The mummy of ancient Egyptian pharoah Amenhotep I has been seen for the first time in centuries after being digitally “unwrapped” with high-tech scanners.
Researchers were previously unwilling to uncover the ancient ruler’s body because of its beautifully decorated wrapping with flower garlands and exquisite life-like facemask inset with colourful stones.
But three-dimensional computer topography (CT) scanning technology meant they were able to see the body for the first time and uncover more details about the ruler's appearance and the lavish, unique jewellery he was buried with.
The mummy had been unwrapped once in the 11th century BCE – more than four centuries after his original mummification and burial. Egyptologists knew this from decoded hieroglyphics.
Experts thought the priests who restored and reburied him did so to repair damage done by grave robbers and to reuse royal burial equipment for later pharaohs.
However, the latest findings debunked those theories - according to Dr Sahar Saleem, professor of radiology at the Faculty of Medicine at Cairo University and the radiologist of the Egyptian Mummy Project, and first author of the study – published in Frontiers in Medicine.
She said: “This fact that Amenhotep I’s mummy had never been unwrapped in modern times gave us a unique opportunity: not just to study how he had originally been mummified and buried, but also how he had been treated and reburied twice, centuries after his death, by High Priests of Amun.
“By digitally unwrapping of the mummy and ‘peeling off’ its virtual layers – the facemask, the bandages, and the mummy itself – we could study this well-preserved pharaoh in unprecedented detail.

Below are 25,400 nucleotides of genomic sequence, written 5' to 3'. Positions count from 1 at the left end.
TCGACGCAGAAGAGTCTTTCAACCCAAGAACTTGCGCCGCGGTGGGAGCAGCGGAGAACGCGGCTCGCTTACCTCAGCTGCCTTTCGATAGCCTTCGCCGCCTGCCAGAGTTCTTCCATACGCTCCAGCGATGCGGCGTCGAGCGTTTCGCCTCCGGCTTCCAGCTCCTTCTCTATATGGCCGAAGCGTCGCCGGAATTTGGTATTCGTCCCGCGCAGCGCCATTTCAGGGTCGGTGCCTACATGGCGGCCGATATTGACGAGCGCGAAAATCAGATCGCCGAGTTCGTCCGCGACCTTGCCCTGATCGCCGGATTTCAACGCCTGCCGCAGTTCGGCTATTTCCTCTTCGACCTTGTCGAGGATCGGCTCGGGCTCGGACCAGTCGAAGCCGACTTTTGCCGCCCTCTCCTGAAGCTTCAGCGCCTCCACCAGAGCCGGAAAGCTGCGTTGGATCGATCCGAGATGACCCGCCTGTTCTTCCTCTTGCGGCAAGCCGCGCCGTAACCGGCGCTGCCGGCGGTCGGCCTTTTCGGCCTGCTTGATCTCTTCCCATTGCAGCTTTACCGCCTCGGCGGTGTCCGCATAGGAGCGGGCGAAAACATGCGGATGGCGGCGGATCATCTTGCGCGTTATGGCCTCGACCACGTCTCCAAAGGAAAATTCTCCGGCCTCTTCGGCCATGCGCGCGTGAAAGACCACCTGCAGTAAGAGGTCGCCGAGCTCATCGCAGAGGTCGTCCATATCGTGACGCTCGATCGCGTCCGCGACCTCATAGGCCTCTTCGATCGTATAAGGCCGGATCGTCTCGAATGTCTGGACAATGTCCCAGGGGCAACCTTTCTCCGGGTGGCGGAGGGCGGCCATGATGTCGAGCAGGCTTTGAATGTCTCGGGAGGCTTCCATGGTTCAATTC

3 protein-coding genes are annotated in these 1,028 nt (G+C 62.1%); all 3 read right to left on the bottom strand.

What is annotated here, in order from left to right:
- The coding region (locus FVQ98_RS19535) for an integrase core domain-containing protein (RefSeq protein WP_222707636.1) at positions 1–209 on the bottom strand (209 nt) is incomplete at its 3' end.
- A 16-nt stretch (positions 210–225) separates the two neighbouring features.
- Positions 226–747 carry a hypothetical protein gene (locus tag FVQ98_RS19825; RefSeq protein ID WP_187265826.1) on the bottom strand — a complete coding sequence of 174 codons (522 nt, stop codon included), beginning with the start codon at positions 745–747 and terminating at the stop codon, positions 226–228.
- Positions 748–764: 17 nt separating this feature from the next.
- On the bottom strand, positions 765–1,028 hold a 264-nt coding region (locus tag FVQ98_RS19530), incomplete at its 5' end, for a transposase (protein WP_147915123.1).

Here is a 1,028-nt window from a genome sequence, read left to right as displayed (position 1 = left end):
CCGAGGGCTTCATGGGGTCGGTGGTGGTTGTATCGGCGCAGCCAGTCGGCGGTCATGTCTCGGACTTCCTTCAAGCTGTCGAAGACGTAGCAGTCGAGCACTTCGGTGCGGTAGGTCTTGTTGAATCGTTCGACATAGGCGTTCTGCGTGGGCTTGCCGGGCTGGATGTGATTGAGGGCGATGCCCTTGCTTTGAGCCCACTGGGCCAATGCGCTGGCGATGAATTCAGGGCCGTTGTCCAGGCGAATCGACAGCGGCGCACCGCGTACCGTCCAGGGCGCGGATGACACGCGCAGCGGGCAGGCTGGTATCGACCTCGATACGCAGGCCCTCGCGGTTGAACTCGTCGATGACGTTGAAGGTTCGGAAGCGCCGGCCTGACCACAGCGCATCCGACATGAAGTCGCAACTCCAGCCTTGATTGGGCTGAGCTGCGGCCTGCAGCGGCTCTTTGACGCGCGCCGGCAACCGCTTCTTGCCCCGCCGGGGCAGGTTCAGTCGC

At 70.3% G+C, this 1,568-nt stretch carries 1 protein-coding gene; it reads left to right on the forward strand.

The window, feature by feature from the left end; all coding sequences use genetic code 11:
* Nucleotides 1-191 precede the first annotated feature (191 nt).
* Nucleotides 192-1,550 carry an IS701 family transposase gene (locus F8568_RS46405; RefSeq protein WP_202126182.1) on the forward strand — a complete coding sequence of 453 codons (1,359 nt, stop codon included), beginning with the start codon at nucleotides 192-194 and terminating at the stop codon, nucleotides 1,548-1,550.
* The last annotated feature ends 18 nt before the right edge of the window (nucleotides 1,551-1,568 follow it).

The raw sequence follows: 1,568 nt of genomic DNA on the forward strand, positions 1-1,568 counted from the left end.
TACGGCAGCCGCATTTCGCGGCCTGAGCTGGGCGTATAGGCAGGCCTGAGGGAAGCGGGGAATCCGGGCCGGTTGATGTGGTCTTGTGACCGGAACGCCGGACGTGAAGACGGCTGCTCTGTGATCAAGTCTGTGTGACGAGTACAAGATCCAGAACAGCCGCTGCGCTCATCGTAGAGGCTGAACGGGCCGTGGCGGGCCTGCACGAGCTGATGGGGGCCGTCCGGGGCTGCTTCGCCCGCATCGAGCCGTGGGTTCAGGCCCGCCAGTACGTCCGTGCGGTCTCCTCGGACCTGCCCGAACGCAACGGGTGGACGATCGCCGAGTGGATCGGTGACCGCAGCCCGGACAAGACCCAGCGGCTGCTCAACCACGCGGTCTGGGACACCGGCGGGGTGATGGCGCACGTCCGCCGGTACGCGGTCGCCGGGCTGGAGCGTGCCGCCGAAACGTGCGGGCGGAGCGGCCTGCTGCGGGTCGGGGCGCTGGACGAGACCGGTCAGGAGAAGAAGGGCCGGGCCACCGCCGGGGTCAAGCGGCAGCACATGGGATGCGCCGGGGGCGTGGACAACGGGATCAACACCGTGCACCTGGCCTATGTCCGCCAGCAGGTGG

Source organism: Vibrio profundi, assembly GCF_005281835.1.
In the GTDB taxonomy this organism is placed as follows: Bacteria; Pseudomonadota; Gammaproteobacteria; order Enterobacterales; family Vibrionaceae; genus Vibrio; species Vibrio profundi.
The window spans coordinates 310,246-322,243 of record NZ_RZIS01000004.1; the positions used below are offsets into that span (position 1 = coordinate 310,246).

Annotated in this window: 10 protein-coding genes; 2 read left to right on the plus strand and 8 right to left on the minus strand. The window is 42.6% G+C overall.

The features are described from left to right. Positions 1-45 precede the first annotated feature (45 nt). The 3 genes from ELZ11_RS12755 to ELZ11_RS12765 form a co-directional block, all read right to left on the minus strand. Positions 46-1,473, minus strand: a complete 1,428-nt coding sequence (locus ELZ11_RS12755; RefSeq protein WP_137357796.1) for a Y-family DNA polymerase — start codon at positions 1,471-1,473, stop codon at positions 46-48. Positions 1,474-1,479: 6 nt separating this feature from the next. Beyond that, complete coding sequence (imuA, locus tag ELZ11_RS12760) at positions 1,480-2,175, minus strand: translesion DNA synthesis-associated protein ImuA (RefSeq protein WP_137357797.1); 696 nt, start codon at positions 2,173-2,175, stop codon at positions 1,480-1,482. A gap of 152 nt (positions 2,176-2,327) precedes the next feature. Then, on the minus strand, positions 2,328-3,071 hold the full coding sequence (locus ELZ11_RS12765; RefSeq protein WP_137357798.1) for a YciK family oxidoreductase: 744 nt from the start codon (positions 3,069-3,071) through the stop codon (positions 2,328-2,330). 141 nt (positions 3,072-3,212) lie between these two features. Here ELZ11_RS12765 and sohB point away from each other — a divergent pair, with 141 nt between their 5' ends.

“We show that Amenhotep I was approximately 35 years old when he died. He was approximately 169cm tall, circumcised, and had good teeth. Within his wrappings, he wore 30 amulets and a unique golden girdle with gold beads.
“Amenhotep I seems to have physically resembled his father: he had a narrow chin, a small narrow nose, curly hair, and mildly protruding upper teeth.”
Amenhotep, whose name means “Amun is satisfied” – in reference to the ancient Egyptian god of the air, Amun – ruled from approximately 1525 to 1504 BCE.
He was the second pharaoh of Egypt’s 18th dynasty after his father Ahmose I expelled the invading Hyksos and reunited Egypt.
He oversaw a golden age and he and his mother Ahmose-Nefertari were worshipped as gods after his death.
His mummy was first discovered in 1881 at an archaeological site in Deir el Bahari in southern Egypt.
Dr Saleem said: “We couldn’t find any wounds or disfigurement due to disease to justify the cause of death, except numerous mutilations post mortem, presumably by grave robbers after his first burial. His entrails had been removed by the first mummifiers, but not his brain or heart.
“We show that at least for Amenhotep I, the priests of the 21 dynasty lovingly repaired the injuries inflicted by the tomb robbers, restored his mummy to its former glory, and preserved the magnificent jewellery and amulets in place.”